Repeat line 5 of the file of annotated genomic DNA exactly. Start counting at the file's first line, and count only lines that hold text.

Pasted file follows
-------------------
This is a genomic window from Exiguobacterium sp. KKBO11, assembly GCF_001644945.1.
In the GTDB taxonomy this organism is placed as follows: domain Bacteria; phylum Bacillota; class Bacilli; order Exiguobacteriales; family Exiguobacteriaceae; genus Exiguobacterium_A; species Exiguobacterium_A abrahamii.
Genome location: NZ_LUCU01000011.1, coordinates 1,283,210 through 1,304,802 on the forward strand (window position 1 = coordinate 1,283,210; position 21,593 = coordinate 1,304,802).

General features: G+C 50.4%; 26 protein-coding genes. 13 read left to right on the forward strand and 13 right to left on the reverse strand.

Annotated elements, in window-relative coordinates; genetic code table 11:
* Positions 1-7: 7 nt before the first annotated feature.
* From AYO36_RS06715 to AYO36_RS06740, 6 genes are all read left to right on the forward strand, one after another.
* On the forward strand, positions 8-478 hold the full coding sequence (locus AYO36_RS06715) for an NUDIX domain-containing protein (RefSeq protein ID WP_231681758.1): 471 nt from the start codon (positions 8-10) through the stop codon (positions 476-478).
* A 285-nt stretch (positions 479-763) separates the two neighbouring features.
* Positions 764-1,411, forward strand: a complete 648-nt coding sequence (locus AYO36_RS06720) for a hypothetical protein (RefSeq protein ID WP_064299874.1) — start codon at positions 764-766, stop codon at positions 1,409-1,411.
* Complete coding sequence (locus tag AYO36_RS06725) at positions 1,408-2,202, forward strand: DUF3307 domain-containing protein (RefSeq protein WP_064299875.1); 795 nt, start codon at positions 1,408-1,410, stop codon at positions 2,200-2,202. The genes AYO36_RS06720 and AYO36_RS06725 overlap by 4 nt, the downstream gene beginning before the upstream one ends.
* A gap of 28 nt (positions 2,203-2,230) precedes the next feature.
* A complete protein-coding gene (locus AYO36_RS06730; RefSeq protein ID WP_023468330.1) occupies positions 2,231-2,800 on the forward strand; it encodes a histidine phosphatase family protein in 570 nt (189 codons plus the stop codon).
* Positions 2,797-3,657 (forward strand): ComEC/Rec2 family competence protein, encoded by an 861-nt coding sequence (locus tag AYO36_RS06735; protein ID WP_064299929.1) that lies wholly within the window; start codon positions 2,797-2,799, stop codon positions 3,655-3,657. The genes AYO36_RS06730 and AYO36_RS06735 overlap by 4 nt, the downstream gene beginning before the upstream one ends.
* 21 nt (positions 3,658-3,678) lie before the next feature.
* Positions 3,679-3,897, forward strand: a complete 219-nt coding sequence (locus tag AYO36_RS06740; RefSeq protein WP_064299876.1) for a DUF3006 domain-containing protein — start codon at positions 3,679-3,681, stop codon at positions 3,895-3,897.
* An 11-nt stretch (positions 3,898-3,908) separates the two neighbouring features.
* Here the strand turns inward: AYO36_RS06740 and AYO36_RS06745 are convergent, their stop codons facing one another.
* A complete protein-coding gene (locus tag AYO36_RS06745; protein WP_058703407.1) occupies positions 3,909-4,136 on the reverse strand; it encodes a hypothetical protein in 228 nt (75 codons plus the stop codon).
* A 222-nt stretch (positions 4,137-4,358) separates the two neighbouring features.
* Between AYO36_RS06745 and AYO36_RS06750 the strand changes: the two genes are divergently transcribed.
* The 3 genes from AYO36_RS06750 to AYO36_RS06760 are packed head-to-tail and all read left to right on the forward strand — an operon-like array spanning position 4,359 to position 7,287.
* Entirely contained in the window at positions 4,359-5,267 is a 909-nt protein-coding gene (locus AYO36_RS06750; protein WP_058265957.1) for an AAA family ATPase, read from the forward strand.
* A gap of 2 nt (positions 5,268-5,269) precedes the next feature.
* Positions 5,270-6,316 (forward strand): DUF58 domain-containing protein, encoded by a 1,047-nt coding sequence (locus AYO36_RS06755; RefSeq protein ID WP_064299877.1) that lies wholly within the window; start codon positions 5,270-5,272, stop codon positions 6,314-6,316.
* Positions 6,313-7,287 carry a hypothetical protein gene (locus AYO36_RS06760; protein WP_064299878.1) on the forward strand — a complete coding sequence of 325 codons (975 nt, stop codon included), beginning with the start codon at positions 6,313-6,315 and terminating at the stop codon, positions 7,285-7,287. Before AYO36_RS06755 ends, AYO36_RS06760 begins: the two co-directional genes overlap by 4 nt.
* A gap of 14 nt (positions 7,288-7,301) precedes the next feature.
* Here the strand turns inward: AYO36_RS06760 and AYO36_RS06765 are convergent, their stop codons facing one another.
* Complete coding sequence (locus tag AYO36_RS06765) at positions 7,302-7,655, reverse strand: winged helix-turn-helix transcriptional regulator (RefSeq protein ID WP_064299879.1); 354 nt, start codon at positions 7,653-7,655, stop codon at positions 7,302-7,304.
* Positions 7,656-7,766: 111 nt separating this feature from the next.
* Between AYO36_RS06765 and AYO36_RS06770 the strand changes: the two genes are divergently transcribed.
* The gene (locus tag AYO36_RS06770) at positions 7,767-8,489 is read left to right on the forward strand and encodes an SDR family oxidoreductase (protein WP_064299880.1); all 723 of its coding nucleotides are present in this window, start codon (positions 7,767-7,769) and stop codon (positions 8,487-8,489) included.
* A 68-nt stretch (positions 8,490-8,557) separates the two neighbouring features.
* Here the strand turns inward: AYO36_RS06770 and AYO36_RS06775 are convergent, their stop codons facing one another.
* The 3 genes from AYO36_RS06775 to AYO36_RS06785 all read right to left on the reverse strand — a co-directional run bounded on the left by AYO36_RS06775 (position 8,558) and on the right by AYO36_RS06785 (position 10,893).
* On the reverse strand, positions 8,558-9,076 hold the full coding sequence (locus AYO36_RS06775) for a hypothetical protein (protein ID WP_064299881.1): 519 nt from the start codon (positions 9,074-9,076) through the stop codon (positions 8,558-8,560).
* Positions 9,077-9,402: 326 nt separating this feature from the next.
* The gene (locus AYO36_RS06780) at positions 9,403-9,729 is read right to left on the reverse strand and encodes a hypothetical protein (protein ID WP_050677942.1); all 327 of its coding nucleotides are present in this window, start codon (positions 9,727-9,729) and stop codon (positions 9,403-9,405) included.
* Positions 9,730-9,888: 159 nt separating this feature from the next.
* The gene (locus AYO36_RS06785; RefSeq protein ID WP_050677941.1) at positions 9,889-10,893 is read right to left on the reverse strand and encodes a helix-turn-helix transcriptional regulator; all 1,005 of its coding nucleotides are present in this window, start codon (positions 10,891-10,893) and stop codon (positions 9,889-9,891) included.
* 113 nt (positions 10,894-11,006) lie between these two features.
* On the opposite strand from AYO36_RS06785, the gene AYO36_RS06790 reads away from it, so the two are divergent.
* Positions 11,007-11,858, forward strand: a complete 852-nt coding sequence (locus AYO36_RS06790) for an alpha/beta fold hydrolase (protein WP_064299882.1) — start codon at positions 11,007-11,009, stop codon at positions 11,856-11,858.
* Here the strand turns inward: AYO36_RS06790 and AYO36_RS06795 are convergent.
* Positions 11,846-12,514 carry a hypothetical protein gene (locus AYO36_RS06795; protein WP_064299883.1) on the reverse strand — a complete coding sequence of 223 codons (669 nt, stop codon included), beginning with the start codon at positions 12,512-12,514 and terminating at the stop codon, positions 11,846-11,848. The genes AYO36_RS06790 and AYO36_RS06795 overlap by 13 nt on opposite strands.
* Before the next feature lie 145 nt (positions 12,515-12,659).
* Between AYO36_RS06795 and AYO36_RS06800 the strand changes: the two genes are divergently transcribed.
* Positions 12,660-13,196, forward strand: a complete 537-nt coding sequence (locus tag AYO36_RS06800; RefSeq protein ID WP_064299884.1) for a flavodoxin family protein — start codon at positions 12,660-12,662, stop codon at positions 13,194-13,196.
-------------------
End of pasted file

Annotated elements, in window-relative coordinates; genetic code table 11: